If you know the spark plug is good, but the engine still doesn’t produce spark, the coil is likely to blame and requires replacement.
Direct compressed air from the inside of the air filter toward the outside to remove debris that may be restricting airflow.
) Clean/Replace Air Filter
A clogged air filter prevents the engine from receiving sufficient air to operate properly.
Before removing the air filter, brush away loose debris from around the filter cover and filter element. Tap rigid filters on a tabletop or the palm of your hand to dislodge any dirt or debris. Compressed air also works well. Make sure you direct air through the filter from the inside to avoid lodging debris deeper in the filter.
Avoid washing paper filters as this can collapse their micro-fine structure. Foam filters, however, can easily be washed using mild detergent and warm water.
As with the spark plug, however, replacement is often the best practice, especially if the filter is excessively dirty.
A spark-arrestor screen clogged with deposits can choke off airflow enough to prevent the trimmer from starting.
) Clean The Spark-Arrestor Screen
On many trimmers, a small screen covers the exhaust outlet and prevents sparks from exiting the muffler and potentially starting a fire.
As with plug fouling, too much oil in the gasoline, inferior oil and continued low-rpm operation can plug the screen with carbon deposits. This prevents exhaust-gas flow, which leads to power loss. In extreme cases, heavy deposits choke airflow enough to leave you with a weed eater that won’t start.
To fix the problem, remove the spark-arrestor screen and spray it with a heavy-duty cleaner, like AMSOIL Power Foam to soften the deposits before cleaning the screen with an abrasive pad. Reinstall the screen and test the trimmer.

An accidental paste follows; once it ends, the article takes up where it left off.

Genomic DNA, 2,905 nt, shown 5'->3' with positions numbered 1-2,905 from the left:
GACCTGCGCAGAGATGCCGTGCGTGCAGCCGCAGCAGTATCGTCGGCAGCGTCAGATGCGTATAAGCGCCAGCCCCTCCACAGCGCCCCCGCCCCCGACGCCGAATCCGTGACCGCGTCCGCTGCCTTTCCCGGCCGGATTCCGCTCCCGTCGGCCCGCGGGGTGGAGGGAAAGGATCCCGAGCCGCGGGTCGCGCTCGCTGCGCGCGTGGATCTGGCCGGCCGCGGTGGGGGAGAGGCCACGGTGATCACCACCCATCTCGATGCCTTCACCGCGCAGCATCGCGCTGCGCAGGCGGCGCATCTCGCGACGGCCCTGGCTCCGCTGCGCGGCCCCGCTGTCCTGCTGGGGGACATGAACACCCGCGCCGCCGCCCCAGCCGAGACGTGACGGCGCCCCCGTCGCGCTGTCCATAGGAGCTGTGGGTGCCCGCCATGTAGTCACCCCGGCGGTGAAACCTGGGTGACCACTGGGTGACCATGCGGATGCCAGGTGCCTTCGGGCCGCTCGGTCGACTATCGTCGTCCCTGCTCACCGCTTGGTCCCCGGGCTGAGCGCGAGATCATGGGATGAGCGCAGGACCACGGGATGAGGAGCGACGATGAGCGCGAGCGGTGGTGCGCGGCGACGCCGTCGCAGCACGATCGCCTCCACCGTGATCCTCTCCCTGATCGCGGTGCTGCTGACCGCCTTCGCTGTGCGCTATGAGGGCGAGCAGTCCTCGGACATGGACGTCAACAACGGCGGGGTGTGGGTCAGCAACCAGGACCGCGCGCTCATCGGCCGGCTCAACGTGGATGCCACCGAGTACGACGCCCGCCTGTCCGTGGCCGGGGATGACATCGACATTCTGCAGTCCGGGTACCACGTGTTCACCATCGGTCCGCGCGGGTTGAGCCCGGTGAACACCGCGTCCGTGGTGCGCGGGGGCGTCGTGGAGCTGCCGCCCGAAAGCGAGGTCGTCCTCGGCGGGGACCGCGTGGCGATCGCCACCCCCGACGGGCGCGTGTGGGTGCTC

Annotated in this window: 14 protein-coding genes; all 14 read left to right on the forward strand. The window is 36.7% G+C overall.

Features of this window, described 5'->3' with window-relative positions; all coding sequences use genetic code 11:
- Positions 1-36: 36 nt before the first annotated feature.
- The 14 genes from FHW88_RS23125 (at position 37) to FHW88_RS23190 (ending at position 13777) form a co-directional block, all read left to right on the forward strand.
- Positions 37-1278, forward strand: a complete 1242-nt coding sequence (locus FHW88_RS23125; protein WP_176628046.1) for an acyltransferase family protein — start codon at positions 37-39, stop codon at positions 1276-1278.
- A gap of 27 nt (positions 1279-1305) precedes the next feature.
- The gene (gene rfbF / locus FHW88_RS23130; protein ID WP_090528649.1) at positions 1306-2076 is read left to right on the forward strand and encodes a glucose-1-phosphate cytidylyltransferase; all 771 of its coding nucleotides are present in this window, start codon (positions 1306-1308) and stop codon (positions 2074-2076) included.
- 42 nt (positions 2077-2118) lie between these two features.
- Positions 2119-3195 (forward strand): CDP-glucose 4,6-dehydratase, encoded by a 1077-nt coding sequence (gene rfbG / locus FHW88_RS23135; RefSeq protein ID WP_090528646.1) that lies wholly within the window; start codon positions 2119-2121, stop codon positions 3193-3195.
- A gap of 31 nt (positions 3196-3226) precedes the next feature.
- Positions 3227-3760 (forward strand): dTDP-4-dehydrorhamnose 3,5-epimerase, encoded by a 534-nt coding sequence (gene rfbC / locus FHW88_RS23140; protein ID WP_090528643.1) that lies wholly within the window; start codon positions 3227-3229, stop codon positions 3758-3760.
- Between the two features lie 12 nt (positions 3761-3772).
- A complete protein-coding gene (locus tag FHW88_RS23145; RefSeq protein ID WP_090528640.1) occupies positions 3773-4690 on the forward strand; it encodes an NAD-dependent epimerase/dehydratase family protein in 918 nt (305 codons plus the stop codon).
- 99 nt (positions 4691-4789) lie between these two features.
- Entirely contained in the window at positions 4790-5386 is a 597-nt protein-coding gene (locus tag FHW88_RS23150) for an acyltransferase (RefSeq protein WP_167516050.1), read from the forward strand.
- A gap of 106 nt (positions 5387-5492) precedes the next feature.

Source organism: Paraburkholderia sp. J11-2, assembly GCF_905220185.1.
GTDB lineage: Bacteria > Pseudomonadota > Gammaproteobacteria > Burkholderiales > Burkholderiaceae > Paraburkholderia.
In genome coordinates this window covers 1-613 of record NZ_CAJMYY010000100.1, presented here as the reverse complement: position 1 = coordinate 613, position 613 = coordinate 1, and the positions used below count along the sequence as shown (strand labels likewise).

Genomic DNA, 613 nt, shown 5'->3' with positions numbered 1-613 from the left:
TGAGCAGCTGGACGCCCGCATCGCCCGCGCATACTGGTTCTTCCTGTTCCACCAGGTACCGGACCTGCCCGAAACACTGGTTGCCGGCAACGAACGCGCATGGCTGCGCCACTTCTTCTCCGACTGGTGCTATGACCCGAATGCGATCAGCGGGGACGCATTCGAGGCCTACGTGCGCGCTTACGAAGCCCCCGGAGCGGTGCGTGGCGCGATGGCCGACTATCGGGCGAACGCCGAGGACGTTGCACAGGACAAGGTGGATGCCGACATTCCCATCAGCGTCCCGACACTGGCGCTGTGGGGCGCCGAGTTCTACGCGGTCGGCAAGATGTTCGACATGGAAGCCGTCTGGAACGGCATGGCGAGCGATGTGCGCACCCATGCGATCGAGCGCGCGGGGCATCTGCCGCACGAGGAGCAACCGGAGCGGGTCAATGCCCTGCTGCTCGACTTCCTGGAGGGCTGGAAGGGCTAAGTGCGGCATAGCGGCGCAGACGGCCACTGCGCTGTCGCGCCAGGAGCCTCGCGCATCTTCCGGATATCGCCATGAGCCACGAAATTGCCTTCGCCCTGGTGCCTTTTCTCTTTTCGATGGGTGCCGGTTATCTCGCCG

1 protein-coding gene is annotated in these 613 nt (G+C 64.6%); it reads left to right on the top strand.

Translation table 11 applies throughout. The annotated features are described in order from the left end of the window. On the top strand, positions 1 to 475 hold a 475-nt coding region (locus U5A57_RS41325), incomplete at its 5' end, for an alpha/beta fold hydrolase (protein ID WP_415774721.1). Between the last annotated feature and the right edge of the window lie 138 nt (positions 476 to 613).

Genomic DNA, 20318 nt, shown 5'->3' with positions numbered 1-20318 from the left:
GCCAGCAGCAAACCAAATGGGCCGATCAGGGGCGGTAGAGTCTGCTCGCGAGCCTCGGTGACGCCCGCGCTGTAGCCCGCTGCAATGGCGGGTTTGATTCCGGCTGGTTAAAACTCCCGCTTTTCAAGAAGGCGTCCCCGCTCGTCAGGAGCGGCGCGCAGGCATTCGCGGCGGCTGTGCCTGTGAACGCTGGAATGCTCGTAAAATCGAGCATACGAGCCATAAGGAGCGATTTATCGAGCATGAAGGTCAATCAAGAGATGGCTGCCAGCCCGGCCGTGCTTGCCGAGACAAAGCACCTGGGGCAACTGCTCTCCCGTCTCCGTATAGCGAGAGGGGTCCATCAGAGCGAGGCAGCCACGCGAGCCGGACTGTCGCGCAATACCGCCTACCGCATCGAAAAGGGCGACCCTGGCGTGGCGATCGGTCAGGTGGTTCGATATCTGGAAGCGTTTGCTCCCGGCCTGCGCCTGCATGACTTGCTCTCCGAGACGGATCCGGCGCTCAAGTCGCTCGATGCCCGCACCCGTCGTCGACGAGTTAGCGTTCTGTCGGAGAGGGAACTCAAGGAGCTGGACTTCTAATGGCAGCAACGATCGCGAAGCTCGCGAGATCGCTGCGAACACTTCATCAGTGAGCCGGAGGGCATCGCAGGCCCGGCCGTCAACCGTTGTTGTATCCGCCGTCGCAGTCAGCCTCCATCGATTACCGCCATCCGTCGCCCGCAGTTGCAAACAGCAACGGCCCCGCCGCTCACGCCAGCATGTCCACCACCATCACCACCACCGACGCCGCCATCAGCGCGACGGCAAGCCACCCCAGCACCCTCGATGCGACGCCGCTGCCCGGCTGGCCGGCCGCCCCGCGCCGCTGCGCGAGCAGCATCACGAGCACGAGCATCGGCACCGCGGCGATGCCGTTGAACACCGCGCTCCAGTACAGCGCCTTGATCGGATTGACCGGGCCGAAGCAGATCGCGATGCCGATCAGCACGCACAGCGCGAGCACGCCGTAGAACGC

Replace the screen altogether if it’s excessively plugged with carbon.
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Gas-Powered vs. Battery-Powered Weed Eaters
Do the loud noises from neighborhood lawn equipment ruin your quiet Saturday? Or are you more, “Give me power at any cost?” These are things you’ll need to consider when choosing between gas vs. battery-powered weed eaters.
Battery-powered and gas-powered weed eaters do the same job, so you may wonder, “What’s the difference?” Actually, power sources mean big differences in the use and performance of machines. Before you buy a weed eater, you want to know what type of machine will serve your lawn most efficiently and whether or not the noise or gas smell will bother you.
We’ll discuss the pros and cons of gas-powered vs. battery-powered weed eaters to help you decide which is best for your lawn.
- Why do I need a weed eater?
- Essential weed eater terms
- Pros and cons of gas-powered weed eaters
- Pros and cons of battery-powered weed eaters
- Which is the best weed eater for me?
- FAQ about weed eaters
Why do I need a weed eater?
Weed eaters are an indispensable power tool in the DIY lawn maintenance tool kit. These handy machines help homeowners and lawn pros cut down grass and weeds in areas that a lawn mower just won’t reach.
If you have a drain ditch in your lawn or a steep slope, a weed eater will keep the grass looking nice and neat. These machines also create that professional, finished look when you use them to create clean lines around the edge of your lawn and flower beds.
Believe it or not, battery- and gas-powered machines aren’t the only types of weed eaters on the market. You’ll also see electric string trimmers (AKA corded models that require an extension cord) and even propane weed eaters.
Electric models are popular in very small, “postage stamp” lawns, and propane models perform as well as gas. While it’s good to know there are other options, we’ll FOCUS on the more popular gas-powered and cordless models in this article.
Not only do weed eaters accomplish many lawn tasks, but they also have many names:
- Weed whacker (or weed wacker)